Before the December 13 security breach, how could one get into the new Parliament?

Sushim Mukul
Sushim MukulDec 14, 2023 | 17:17

Before the December 13 security breach, how could one get into the new Parliament?

On September 19, 2023, the proceedings in the new Parliament started with a special session. Photo: Narendra Modi

The Lok Sabha intrusion on Wednesday, December 13, where two individuals went in with smoke canisters and raised slogans disrupting the proceeding, caused alarms of a massive security breach. Following the breach, Lok Sabha Speaker Om Birla, on the same day, banned further issuance of visitor passes to the Parliament.

The incident might have got you wondering if getting to India's top temple of democracy (as a visitor, of course) is that easy!


The two intruders, on Wednesday, came in through the same channel, but with an intention that any sane visitor wouldn't have. After they were handed over to the police after being overpowered by the MPs, a visitor pass linked to BJP's Mysore-Kodagu MP Pratap Simha, was recovered.

How does one get to the Parliament, then?

  • A tongue-in-cheek answer would be, "Win an election." Or get nominated by the President of India.
  • Another would be, if you are a journalist, you could see the house's functions and the newly built building that PM Narendra Modi inaugurated in May 2023, after completing a verification process.
Different galleries in the Lok Sabha. Photo: Narendra Modi

For a citizen, there are provisions for a visitor's pass, and this is what the December 13 intruders exploited.

So, how do you get a visitor pass?

Securing a pass

  • Access to the Parliament requires an official pass, obtainable through two channels.
  • One can either be recommended by a Member of Parliament (MP) or a gazetted officer working within the Lok Sabha or Rajya Sabha Secretariat.
  • Along with a recommendation letter and a valid identity card, such as a voter ID or Aadhar card, visitors can approach the Parliament reception for pass issuance.
AFC gates. Photo: Narendra Modi

Session matters

  • If the Parliament is not in session, it is easy to obtain the pass.
  • However, then, the visit is limited to a tour of the compound, lobbies and other parts, escorted by a Secretariat officer.
  • The goldmine is to see the proceedings, isn't it?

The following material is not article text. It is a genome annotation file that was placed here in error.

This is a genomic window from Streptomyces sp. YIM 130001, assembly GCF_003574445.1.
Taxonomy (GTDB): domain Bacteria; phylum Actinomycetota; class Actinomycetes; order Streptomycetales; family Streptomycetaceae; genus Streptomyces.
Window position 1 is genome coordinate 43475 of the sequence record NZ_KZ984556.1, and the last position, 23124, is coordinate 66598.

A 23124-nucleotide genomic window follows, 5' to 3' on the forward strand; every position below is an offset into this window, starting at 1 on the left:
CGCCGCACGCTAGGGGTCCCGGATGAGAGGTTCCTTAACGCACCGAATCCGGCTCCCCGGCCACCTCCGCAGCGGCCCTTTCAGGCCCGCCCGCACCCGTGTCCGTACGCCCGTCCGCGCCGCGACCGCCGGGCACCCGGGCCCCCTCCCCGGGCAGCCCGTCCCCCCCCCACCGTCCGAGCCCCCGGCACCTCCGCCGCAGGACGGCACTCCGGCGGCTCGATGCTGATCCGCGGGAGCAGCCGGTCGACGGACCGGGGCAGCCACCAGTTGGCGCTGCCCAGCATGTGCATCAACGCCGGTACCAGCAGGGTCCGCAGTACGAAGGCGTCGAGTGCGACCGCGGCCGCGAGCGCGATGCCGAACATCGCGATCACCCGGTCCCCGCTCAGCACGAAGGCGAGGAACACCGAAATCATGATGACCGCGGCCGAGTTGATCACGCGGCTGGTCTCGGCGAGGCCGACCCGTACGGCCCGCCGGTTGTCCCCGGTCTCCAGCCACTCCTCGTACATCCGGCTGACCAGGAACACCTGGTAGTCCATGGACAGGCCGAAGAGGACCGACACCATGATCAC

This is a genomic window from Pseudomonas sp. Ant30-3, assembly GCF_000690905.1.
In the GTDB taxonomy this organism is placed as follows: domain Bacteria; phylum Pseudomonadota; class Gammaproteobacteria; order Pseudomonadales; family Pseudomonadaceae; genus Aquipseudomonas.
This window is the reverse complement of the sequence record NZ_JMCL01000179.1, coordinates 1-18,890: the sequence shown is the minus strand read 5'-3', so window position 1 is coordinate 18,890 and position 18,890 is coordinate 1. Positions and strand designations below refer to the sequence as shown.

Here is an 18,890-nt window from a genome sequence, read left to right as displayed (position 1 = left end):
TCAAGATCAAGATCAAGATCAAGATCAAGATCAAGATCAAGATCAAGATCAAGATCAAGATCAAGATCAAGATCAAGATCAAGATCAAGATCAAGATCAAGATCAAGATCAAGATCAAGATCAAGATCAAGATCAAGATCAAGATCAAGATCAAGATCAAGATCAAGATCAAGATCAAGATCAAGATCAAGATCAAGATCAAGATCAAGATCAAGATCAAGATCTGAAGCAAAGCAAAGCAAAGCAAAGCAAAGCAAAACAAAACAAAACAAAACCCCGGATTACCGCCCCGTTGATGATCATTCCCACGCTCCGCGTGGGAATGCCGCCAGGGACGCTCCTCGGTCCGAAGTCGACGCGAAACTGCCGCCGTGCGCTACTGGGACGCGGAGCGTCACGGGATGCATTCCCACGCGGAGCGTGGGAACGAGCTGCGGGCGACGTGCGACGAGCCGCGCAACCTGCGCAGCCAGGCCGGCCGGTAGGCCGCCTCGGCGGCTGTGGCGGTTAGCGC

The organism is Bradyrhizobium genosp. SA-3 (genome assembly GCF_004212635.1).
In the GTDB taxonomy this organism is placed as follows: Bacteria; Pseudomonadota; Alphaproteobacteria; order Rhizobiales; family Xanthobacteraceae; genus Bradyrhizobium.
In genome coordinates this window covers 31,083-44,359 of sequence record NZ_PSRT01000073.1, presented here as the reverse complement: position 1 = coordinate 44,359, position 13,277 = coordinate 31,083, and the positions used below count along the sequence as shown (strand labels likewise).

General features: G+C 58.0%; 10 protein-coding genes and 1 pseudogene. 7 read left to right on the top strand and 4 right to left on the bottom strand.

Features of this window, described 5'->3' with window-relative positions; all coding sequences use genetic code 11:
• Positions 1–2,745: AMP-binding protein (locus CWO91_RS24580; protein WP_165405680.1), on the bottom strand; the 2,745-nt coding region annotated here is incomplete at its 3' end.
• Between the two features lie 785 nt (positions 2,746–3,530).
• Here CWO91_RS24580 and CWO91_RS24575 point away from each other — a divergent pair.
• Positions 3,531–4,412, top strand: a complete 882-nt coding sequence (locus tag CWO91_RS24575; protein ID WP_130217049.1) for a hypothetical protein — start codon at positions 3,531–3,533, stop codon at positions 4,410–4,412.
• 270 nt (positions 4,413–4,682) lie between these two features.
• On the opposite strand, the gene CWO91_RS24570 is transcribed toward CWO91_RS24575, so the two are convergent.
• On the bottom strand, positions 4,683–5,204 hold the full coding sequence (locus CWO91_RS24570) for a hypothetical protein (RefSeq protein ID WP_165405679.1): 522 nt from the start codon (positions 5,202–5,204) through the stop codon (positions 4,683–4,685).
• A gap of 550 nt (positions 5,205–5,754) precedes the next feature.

• When in session, one is confined to a House gallery (Lok Sabha or Rajya Sabha), for a one-hour window to see the live proceedings.
  • The visitor's gallery, like the press gallery, is a small elevated room attached to both houses, from where the proceedings could be watched.
  • It is from this gallery that the intruders jumped into the lower house.
  • The pass colour differentiates between Lok Sabha (green) and Rajya Sabha (maroon).

In some cases, the verification of the visitor is done through the local police station, before the issuance of a pass.

Constitution gallery in Parliament. Photo: Narendra Modi

Strict security

  • Visitors, upon arrival, are constantly asked to adhere to strict security rules at different steps.
  • The first step is a thorough security frisking at the gate of the Parliament complex, using metal detectors by Central Reserve Police Force (CRPF) personnel. This also might include a few questions regarding the purpose of the visit.
  • CRPF is India's topmost paramilitary force, under the aegis of the Ministry of Home Affairs.
Command centre inside Parliament. Photo: Narendra Modi
  • When in the entrance lobby, electronic gadgets, mobile phones, pens and even paper are deposited with the security.
  • The same is done again before a Secretariat staff guides the visitor into the gallery for an hour.
  • After the allotted time in the gallery is up, visitors are guided to conclude their visit with a tour of the parliamentary premises.

Adherence to all rules ensures a seamless and positive experience. However, in the event of any stupid actions or attempts to behave inappropriately, as seen in a recent incident, one may find themselves subject to UAPA.

Last updated: December 14, 2023 | 18:39
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